DxOMark Will Soon Start Testing Smartphone Battery Life From May 10th After Expanding to Display Tests

DxOMark, the camera rating agency, is expanding its services to cover battery life evaluation on smartphones, and rate devices accordingly.

DxOMark Battery

DxOMark, the French component rating agency noted for offering performance ratings to cameras, has announced on Chinese social media platform Weibo that it is soon expanding its services to cover smartphone battery evaluation as well. The expansion of services will reportedly be made from May 10th, from when DxOMark will offer a methodology and rating chart to rank smartphones based on battery stamina that they provide. While it is not entirely clear as to how the ranking process will be carried out, DxOMark typically offers a systematic, set process followed across all devices in tests for cameras, speakers and displays.

However, it is important to note that smartphone battery life, unlike cameras, speakers and displays, can be wildly variable. Being a largely dynamic proponent, the overall battery life offered by a smartphone can range from excellent in specific, optimum temperature and usage conditions, to highly strained in other environment. Such variables on smartphones include factors such as whether you are using your phone in an air-conditioned indoor room, if you are outdoors, the number of apps running on your phone, the strain that each app puts on the phone battery, and so on.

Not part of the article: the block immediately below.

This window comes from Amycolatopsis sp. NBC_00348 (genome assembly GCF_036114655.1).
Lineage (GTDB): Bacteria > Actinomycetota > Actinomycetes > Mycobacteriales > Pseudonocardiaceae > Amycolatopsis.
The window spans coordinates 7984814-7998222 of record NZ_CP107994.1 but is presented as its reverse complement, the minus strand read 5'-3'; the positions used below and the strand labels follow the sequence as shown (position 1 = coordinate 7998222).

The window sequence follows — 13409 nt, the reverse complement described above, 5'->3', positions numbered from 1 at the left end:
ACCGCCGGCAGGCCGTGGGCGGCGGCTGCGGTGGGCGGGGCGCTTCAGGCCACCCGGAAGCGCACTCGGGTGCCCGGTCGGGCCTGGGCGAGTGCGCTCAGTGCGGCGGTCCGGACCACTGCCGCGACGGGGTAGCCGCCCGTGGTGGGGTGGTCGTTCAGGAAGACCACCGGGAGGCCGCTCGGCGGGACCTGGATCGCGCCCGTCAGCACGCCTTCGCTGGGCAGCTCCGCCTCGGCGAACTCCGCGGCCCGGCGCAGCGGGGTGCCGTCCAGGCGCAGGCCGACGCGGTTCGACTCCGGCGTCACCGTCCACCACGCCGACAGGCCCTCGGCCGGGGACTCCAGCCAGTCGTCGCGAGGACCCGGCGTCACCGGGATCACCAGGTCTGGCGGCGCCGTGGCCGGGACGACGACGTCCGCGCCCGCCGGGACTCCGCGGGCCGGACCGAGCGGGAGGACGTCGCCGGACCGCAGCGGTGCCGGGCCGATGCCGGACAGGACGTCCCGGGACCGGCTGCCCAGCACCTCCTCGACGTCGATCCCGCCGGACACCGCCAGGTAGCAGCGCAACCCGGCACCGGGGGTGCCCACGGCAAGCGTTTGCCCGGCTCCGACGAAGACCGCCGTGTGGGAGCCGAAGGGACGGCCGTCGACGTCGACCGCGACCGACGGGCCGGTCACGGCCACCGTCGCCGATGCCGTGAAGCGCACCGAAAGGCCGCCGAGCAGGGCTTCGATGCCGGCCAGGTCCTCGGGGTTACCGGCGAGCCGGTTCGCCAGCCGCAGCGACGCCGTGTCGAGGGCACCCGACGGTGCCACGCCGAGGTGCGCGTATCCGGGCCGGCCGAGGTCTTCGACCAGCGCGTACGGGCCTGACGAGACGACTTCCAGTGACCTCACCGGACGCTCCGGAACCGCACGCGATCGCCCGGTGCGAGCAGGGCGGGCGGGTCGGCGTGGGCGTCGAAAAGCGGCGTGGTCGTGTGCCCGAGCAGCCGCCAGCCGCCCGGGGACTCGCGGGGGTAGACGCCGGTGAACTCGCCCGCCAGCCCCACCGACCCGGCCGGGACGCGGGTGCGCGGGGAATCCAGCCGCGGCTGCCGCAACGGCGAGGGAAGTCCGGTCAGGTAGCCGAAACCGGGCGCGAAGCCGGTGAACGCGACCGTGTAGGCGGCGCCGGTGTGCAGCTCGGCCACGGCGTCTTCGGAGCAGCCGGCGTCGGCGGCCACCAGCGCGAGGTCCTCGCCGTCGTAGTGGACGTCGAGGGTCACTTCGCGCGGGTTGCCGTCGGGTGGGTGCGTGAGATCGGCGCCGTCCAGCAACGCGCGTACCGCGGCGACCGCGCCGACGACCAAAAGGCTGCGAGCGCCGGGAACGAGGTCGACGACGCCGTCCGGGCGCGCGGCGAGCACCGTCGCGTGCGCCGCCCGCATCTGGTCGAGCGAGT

DxOMark presently offers ratings for both the front and rear cameras on a smartphone, which have been increasingly cited by many OEMs as a way to appeal to users in terms of their phone camera performances. Other particulars that are also rated by DxOMark are audio performance by native speakers, and finally, the latest addition – displays. The latter takes note of the wide range of certifications that mobile displays come with, as well as features such as touch latency, refresh rates and more.

It is still unclear if DxOMark will only rate smartphones that will be launched in future, or if it will also offer scores for already launched devices, too. Battery stamina is also known to degrade over time, so rating a popular smartphone launched some time ago may raise questions regarding the standardised methodology that the agency is certain to follow in its testing process.

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